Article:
Sorry, Miserlou is actually a Greek song dating back to at least 1927 and was covered by Dick Dale, but I shouldn’t be too hard on myself, because there are probably a lot of people who aren’t aware of the sample in Pump It.
And this part of Tradition from Fiddler on the Roof (1964). I know it’s meant to sound Russian, but it’s meant to sound like the music of the Russian Jews or Yiddish people and thus probably owes a lot to Israeli music. Talk Dirty probably sounds like any Middle Eastern sounding tune. BTW, as you mentioned Eminem, here’s an article about him applying for a lawsuit.
If this page is gonna be littered with saxophones, might as well include Gerry Rafferty – Baker Street and George Michael – Careless Whisper.
I can also hear the riff from Ain’t No Sunshine (1971) in Problem, just sped up.
Also, if you’re interested in the history of the saxophone, it was originally used for marching bands, I think, before classical composers used it. It then began to be used by jazz musicians, and from what I’ve read, Louis Jordan, who made use of sax, invented Jump Blues by combining Jazz and Blues and by the late 1940s, this developed into rhythm and blues, which was then combined with country and to a lesser extent gospel and boogie woogie to form rock ‘n’ roll, but it may be more correct to say R&B and rock ‘n’ roll developed together, because there are over 50 different candidates for the first rock ‘n’ roll song, ranging from 1929-1951.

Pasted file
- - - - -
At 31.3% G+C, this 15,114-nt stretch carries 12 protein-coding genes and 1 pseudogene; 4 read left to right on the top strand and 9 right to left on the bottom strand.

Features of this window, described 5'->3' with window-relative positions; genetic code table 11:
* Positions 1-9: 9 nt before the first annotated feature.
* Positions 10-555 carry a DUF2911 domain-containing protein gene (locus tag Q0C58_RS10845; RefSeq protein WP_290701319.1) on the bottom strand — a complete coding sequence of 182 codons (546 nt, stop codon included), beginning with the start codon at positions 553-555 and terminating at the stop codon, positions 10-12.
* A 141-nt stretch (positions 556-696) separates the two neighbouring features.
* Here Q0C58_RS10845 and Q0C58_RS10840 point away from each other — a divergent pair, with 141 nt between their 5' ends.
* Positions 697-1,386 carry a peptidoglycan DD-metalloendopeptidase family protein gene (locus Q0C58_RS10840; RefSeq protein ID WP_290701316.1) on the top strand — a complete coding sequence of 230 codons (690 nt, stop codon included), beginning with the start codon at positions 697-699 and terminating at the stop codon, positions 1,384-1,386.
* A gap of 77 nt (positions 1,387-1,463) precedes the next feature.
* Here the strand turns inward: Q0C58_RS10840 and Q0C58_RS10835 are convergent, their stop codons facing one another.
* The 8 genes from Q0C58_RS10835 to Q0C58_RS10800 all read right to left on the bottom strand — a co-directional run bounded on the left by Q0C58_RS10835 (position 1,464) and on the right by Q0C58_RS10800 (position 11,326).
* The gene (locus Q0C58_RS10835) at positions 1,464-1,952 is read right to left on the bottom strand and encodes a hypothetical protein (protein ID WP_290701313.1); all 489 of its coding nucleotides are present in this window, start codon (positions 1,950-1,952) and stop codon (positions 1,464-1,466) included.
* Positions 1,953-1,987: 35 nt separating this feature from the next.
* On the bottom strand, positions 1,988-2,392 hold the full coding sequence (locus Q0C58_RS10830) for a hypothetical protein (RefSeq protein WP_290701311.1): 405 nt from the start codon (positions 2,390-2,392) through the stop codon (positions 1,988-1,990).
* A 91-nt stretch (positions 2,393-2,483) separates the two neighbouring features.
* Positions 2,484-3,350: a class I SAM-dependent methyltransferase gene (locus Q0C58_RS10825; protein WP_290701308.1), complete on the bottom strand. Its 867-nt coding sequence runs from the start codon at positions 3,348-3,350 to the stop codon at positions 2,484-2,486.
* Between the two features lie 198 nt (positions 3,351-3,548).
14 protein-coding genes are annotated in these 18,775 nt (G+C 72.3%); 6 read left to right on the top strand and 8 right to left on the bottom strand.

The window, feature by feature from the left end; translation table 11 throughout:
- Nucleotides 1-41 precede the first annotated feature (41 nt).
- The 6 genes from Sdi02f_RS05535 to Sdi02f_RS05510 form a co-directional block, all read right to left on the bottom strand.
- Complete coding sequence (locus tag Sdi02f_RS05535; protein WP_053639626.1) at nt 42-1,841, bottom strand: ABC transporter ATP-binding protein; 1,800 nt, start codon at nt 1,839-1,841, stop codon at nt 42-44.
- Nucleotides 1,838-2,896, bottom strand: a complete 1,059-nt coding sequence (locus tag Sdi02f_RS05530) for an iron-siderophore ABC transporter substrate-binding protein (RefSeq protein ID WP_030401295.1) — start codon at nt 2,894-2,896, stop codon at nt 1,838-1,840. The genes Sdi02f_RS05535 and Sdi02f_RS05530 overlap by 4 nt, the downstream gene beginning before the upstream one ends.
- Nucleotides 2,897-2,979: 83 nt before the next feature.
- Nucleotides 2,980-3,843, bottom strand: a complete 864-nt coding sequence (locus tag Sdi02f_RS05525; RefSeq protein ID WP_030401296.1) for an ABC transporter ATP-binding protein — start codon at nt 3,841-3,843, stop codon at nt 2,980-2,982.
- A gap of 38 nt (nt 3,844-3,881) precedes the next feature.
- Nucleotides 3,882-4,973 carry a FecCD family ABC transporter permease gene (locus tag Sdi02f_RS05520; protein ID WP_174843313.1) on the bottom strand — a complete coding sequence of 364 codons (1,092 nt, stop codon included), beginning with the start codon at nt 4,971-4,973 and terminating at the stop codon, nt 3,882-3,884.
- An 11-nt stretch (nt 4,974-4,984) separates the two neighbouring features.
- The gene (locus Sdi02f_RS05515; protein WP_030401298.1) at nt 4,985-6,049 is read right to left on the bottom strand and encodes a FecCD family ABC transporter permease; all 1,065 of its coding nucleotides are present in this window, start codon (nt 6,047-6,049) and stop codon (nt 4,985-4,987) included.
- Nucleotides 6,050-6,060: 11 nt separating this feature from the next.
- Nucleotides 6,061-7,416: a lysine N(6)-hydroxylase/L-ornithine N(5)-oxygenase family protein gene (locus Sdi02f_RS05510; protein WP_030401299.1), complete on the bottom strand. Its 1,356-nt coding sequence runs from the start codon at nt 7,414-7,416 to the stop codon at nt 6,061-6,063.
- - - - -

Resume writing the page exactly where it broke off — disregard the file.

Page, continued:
Saxes could be found in early rock ‘n’ roll songs and Supertramp used it in the ’70s on songs such as The Logical Song (1979), which may have in part been due to the revival of classic rock ‘n’ roll by bands such as Creedence, who used it in the background on songs such as Travelin’ Band (1970), but gave it a solo on songs such as Long As I Can See the Light (1970) and John Fogerty also used it his solo career. All this before INXS and then they inspired another Aussie band, The Models, to use sax. Saxes are also an important part of a soul band and from there into funk, invented by the great James Brown and maybe into hip hop.